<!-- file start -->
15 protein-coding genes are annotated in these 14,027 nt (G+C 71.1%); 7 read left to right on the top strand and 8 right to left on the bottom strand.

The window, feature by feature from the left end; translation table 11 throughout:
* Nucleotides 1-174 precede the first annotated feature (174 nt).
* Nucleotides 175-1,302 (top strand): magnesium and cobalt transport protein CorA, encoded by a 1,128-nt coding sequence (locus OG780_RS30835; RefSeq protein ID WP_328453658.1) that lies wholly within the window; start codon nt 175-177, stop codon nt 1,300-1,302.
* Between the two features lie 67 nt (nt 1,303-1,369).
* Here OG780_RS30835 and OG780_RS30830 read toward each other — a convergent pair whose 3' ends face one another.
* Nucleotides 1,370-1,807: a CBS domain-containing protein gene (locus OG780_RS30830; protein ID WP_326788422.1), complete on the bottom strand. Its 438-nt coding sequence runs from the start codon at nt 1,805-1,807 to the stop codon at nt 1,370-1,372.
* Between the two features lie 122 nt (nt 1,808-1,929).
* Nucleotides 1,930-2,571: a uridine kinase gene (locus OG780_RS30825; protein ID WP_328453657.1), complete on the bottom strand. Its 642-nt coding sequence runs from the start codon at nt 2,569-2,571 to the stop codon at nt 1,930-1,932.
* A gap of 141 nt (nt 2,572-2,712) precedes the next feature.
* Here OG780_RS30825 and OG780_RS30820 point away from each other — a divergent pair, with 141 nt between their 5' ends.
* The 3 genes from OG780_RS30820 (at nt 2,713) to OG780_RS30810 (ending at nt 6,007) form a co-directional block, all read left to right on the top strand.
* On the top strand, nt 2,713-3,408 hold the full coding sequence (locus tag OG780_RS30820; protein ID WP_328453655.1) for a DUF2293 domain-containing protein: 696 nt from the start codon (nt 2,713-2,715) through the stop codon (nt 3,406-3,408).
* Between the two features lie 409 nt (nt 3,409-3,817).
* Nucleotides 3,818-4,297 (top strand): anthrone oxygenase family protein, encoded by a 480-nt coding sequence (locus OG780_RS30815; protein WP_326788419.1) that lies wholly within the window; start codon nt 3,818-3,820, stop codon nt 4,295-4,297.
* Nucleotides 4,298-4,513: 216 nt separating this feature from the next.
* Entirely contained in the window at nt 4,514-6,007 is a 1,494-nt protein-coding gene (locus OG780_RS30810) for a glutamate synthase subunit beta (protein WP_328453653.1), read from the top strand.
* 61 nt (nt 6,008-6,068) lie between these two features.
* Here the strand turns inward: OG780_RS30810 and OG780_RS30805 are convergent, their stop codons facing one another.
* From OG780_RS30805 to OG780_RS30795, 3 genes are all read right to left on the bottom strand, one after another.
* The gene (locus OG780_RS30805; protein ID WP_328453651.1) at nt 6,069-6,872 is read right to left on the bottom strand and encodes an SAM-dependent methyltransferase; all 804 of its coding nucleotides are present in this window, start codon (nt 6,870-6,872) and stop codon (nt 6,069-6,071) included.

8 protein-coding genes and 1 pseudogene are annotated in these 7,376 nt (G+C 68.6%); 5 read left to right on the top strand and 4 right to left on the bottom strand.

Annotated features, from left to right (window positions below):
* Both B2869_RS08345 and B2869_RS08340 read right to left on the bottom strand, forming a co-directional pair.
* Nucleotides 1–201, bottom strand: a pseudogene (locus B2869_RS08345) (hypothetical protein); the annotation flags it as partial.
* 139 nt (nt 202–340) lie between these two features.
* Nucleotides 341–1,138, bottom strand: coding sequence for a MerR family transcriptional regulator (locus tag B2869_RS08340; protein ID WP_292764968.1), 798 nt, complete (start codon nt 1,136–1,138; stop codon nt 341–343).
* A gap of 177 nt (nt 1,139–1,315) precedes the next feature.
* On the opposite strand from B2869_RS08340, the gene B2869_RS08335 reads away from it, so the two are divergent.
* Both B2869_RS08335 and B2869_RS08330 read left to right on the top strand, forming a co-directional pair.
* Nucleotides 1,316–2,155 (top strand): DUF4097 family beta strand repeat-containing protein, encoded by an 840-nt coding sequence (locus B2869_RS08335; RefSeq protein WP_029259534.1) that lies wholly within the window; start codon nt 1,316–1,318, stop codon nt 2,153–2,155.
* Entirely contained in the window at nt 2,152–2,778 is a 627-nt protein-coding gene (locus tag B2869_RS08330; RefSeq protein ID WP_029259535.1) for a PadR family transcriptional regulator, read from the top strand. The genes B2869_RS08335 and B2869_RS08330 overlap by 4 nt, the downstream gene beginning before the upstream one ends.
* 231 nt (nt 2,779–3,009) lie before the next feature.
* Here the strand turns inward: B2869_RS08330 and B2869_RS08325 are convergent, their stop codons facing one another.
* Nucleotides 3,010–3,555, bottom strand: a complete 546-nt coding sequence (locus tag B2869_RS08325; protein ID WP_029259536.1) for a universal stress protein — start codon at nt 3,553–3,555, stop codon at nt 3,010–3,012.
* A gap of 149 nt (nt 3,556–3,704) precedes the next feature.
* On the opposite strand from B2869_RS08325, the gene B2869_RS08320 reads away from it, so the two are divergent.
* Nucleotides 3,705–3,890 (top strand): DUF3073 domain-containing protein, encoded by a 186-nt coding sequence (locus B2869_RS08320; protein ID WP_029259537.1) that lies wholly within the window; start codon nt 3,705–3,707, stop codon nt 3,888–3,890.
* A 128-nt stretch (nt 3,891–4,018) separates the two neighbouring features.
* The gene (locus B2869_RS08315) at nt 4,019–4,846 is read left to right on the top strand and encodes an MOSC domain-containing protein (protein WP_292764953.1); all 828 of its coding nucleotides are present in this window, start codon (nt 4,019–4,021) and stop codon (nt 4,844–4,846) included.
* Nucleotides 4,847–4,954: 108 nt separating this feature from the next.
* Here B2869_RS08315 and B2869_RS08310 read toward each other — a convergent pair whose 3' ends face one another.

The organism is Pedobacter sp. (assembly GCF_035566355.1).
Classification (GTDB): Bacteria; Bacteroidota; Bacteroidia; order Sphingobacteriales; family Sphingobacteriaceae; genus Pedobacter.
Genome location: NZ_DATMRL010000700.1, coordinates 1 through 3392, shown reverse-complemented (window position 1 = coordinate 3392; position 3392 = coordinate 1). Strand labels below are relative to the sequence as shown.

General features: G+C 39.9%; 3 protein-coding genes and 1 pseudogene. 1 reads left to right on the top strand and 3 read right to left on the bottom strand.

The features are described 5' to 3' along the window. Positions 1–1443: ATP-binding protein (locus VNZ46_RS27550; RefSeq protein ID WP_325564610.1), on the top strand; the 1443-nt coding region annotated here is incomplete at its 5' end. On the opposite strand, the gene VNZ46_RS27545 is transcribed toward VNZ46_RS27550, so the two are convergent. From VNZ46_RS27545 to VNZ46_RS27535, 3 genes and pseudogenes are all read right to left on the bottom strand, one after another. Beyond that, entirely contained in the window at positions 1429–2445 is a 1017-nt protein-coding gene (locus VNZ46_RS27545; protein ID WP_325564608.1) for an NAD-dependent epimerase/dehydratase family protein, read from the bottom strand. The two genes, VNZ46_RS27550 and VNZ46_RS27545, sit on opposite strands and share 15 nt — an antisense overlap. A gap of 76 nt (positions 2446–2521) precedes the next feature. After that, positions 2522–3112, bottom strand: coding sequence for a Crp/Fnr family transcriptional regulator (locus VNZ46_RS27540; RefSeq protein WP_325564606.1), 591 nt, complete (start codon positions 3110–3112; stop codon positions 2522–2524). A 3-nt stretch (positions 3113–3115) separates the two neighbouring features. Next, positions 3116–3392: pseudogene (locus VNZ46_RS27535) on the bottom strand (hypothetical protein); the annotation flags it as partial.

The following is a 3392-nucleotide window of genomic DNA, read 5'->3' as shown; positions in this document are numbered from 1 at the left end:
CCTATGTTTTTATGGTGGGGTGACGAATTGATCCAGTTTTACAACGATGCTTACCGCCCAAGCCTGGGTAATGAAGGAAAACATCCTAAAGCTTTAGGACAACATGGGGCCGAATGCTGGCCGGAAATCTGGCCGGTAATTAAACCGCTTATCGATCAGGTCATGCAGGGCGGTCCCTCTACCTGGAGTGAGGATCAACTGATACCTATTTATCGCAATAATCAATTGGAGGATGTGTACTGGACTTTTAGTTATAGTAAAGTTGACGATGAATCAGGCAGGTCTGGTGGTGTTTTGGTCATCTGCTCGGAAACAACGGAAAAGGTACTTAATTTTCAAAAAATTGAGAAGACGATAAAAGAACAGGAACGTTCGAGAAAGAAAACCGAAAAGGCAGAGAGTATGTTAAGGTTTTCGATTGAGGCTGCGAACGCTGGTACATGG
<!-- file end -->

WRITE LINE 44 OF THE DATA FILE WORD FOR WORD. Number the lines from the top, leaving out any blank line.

Classification (GTDB): Bacteria; Bacteroidota; Bacteroidia; order Sphingobacteriales; family Sphingobacteriaceae; genus Pedobacter.